“A Career for Life” Anna' Berardelli’s Story

Why did you become an intervenor?

- Becoming an Intervenor was never a thought that crossed my mind. To be honest I never even knew that deafblindness existed until I was doing my last field placement in Early Childhood Education at the Happy Hands pre school (Bob Rumball Centre for the Deaf). That was where I saw a woman communicating with an individual using his hand on top of hers in conversation (which I now know as Tactile Sign Language). I was curious and wanted to know more so I inquired and found out he was deafblind. Once I graduated from ECE, I applied for the Intervenor for Deafblind Persons course and the rest is history.

Maintaining confidentiality, what was one of your most profound experiences as an intervenor?

- In my career I have worked closely with 5 children with varying abilities. They all have impacted me in different ways. It really is hard to narrow down just one moment that was profound in my career but if I had to choose one it would be with a student whom I worked with to try and teach the concept of weather. I had created what you could call a "weather board" that had different tactile and visual cues. I would change the cues daily according to the weather. I would bring the student outside then bring them back in and we together would hit the side by side switch to the corresponding picture cue of the weather. Then one day, only a few short weeks later, he alone hit the correct cue telling his classmates what the weather was that day. He had made the connection and understood the concept that the weather board was a representation of the weather outside. From that day forward he was room 109's weather man.

Since beginning your career, how have you grown and evolved as an intervenor?

- I have grown as an Intervenor through the years because I decided that it no longer was about me and what I had to prove to myself and others, it was all about the children and the ability to withdraw the potential that each individual had within themselves.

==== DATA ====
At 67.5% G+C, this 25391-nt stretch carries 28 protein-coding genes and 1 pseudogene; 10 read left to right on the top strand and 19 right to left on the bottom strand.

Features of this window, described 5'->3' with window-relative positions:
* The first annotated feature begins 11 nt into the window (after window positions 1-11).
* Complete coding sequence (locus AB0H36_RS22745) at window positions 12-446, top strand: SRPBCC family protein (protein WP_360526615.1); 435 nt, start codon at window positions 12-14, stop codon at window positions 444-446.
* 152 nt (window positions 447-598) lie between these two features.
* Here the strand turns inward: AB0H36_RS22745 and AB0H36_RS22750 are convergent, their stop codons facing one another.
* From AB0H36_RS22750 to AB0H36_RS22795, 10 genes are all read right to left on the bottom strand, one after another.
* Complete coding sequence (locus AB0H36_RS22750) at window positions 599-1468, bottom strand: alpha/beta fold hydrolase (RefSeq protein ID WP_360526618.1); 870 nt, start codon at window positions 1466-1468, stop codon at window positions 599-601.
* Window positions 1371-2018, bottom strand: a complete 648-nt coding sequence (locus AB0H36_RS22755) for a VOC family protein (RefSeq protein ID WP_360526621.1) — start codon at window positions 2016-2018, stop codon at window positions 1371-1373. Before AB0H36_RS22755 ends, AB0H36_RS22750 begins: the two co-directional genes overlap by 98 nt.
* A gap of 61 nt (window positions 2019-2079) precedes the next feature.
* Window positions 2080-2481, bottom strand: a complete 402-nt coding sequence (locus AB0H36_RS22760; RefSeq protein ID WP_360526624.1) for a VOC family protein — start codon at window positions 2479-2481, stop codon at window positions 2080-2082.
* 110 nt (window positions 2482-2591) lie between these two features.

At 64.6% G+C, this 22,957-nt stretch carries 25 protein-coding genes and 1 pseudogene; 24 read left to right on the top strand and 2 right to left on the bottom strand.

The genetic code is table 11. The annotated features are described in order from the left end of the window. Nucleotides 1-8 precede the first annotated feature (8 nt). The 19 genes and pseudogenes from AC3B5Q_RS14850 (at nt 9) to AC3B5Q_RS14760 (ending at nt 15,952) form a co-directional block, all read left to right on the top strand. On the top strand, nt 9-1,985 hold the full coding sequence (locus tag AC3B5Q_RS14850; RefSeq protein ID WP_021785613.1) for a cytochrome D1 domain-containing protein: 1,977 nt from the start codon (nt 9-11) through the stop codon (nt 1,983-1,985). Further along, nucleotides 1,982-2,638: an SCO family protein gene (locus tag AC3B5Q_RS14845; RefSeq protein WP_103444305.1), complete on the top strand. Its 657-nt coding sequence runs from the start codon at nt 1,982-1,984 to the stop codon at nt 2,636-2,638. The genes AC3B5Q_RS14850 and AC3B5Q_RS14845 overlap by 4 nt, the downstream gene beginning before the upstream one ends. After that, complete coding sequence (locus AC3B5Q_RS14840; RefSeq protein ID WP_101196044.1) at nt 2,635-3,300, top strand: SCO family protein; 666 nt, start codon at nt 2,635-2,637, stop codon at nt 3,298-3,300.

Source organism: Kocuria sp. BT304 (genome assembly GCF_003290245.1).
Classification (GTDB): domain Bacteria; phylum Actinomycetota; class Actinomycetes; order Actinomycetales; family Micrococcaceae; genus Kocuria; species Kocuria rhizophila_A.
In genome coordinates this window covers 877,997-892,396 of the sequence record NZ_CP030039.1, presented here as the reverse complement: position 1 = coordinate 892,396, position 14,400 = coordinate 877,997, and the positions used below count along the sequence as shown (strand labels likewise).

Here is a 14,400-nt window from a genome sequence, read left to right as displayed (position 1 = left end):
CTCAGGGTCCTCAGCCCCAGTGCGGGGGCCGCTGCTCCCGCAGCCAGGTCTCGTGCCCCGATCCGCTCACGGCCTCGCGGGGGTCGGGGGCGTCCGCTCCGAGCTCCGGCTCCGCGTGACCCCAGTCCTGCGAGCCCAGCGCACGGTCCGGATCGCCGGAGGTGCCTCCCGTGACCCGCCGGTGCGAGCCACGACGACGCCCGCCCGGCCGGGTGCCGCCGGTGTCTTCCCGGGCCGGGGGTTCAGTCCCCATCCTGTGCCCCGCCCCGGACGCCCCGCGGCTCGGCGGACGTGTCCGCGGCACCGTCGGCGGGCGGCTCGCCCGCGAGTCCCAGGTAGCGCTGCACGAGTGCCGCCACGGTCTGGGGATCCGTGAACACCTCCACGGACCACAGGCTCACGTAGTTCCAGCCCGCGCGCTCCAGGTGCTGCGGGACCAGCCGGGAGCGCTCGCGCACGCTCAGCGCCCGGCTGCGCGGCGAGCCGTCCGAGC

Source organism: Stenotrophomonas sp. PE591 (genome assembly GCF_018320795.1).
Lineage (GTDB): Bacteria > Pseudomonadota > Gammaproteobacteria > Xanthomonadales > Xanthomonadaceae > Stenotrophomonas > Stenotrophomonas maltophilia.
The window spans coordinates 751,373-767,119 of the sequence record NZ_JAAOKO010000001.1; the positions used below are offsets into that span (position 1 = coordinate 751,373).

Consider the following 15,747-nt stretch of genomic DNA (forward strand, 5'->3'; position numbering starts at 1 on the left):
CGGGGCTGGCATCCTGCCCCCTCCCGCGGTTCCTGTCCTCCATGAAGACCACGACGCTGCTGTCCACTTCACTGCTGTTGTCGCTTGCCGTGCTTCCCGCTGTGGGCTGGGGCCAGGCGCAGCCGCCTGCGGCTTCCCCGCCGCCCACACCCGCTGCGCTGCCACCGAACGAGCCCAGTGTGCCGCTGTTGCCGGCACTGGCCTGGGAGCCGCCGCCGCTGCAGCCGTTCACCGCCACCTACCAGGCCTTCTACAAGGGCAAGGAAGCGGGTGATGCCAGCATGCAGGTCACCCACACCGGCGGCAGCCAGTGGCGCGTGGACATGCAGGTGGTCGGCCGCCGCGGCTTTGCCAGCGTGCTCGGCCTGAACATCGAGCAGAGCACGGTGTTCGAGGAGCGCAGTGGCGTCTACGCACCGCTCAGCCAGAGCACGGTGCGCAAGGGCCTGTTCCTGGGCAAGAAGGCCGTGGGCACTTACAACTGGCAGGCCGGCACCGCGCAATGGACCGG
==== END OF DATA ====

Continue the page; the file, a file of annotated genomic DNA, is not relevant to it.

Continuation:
What advice would you share with a new intervenor?

- For anyone who wants to become an Intervenor the advice I have for you is to always believe that everyone has potential. No matter how small it may seem to some it may be a huge accomplishment for the individual with deafblindness.

What do you love about being an intervenor?

- Being an intervenor is my passion and I love it just as much as I love my family. The excitement of seeing them thrive and being able to communicate in any which way they can is what makes my heart smile everyday.

Over the course of your career, how have you seen the field change and evolve?

- I have seen the field evolve in a positive way but also in a negative way. In some areas, cuts have been made in the intervention field mainly in schools. I hope that professionals twill continue to educate themselves on deafblindness and see the great impact intervention has on an individual who is deafblind.

What would you say to someone considering a career as an intervenor?

- It is a rewarding career.